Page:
Overview of Triglycerides
What is Triglycerides?
Preparation for Triglycerides
- Do not eat or drink anything other than water for 8-12 hours before the test.
Why Get Tested for Triglycerides?
As part of a routine check-up to screen for lipid disorders
To predict the chances of heart disease, especially in the presence of risk factors
To monitor the effectiveness of lipid-lowering treatment
Understand more about Triglycerides
Triglycerides are a type of body fat (lipid). Chemically, triglycerides consist of three ("tri-") molecules of fatty acid combined with a molecule of the alcohol glycerol ("-glyceride").
High levels of triglycerides in the blood have been linked to atherosclerosis which increases the risk of heart disease (Coronary Artery Disease), peripheral artery disease, stroke and kidney disease. Atherosclerosis is a disease in which plaque (made up of fat, cholesterol, calcium, and other substances) builds up inside the arteries (blood vessels) resulting in narrowing of the lumen. This restricts the flow of blood to the organs and other parts of the body. Signs and symptoms of atherosclerosis usually do not appear until severe or total blockage of the artery (blood vessel). Therefore, most people are not aware of atherosclerosis until they have a medical emergency, such as a heart attack or stroke.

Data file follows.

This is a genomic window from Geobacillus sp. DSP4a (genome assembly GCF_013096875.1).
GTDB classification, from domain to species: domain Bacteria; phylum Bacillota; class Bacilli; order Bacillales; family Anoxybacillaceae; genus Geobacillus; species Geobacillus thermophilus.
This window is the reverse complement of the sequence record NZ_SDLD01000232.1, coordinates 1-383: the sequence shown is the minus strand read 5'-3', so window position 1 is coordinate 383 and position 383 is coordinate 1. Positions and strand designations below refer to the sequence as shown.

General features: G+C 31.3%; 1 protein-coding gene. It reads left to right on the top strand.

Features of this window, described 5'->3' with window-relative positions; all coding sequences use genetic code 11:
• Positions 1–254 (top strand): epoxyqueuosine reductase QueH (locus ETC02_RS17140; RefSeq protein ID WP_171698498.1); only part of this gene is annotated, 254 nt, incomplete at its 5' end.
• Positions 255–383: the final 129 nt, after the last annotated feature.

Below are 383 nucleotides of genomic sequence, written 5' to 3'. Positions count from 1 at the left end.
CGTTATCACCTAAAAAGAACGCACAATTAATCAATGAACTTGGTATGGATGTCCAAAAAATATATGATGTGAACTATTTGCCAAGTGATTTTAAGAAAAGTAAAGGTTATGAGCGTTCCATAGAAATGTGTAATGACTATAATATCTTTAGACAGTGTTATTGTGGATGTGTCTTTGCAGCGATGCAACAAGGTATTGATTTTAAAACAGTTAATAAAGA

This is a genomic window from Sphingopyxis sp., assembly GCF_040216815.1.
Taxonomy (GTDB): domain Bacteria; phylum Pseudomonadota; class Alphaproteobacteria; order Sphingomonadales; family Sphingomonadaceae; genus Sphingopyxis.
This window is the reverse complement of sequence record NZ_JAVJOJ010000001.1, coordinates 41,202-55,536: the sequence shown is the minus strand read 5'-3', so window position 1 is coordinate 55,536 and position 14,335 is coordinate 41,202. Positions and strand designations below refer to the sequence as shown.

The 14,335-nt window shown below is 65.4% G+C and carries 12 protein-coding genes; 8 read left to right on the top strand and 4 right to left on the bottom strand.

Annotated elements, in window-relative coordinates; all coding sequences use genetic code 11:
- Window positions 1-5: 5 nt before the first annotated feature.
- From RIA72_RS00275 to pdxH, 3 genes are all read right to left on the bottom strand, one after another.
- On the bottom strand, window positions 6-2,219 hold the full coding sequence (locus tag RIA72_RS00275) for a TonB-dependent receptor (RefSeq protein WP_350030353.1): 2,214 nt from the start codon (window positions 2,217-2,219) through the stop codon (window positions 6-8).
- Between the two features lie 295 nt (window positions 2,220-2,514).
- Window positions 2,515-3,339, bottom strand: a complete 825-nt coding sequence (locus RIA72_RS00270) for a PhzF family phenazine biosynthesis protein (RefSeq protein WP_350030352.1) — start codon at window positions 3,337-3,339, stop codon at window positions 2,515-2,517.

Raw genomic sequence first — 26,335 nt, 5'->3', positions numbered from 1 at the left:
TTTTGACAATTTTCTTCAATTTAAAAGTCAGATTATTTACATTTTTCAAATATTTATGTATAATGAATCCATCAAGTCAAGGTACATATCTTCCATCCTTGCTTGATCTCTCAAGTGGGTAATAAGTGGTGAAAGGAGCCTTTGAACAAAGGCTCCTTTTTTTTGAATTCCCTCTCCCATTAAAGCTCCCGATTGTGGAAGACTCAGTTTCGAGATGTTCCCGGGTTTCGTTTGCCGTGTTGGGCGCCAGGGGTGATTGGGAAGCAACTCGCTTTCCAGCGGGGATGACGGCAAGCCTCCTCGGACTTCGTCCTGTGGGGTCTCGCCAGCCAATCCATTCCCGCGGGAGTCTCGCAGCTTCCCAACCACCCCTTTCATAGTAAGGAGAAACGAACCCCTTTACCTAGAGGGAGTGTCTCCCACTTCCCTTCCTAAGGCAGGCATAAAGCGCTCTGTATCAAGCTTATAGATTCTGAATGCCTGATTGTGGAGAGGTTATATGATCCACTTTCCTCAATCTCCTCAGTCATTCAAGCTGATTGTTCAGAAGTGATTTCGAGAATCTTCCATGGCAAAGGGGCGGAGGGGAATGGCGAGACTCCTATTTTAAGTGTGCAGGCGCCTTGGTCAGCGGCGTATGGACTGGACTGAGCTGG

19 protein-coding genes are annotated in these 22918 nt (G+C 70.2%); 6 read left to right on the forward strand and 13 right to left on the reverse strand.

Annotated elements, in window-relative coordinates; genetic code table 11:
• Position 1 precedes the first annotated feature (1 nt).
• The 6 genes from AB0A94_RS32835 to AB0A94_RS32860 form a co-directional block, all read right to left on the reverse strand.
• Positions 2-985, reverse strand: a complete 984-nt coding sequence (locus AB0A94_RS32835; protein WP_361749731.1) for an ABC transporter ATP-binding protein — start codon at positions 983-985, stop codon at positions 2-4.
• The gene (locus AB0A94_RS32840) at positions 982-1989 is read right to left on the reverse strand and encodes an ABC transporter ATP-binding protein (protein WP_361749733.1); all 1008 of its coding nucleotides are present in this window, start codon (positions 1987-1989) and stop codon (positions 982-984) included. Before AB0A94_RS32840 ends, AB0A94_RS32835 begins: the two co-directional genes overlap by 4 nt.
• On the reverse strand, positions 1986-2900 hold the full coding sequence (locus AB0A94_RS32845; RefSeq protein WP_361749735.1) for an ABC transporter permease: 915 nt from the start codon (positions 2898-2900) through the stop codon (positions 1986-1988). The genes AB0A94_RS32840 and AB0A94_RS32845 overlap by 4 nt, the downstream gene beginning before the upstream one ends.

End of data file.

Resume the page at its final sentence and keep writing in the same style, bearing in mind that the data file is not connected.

Increased levels of triglycerides may also be seen in Metabolic syndrome (cluster of metabolic risk factors for cardiovascular disease, type 2 diabetes and stroke). Very high triglyceride levels can also cause inflammation of the pancreas (pancreatitis).
Triglycerides test is usually done as a part of lipid profile which includes other tests like cholesterol, HDL (High density lipoprotein), LDL (Low density lipoprotein), VLDL (Very low density lipoprotein) also.
What Results of Triglycerides mean?
Normal — Less than 150 mg/dL (1.7 mmol/L)
Borderline high — 150 to 199 mg/dL (1.8 to 2.2 mmol/L)
High — 200 to 499 mg/dL (2.3 to 5.6 mmol/L)
Very high — 500 mg/dL or above (5.7 mmol/L or above)
Note: Triglyceride levels remain temporarily elevated for a period after meals. Hence, fasting for 8-12 hrs is required before the test.
Patient Concerns about Triglycerides
Frequently Asked Questions about Triglycerides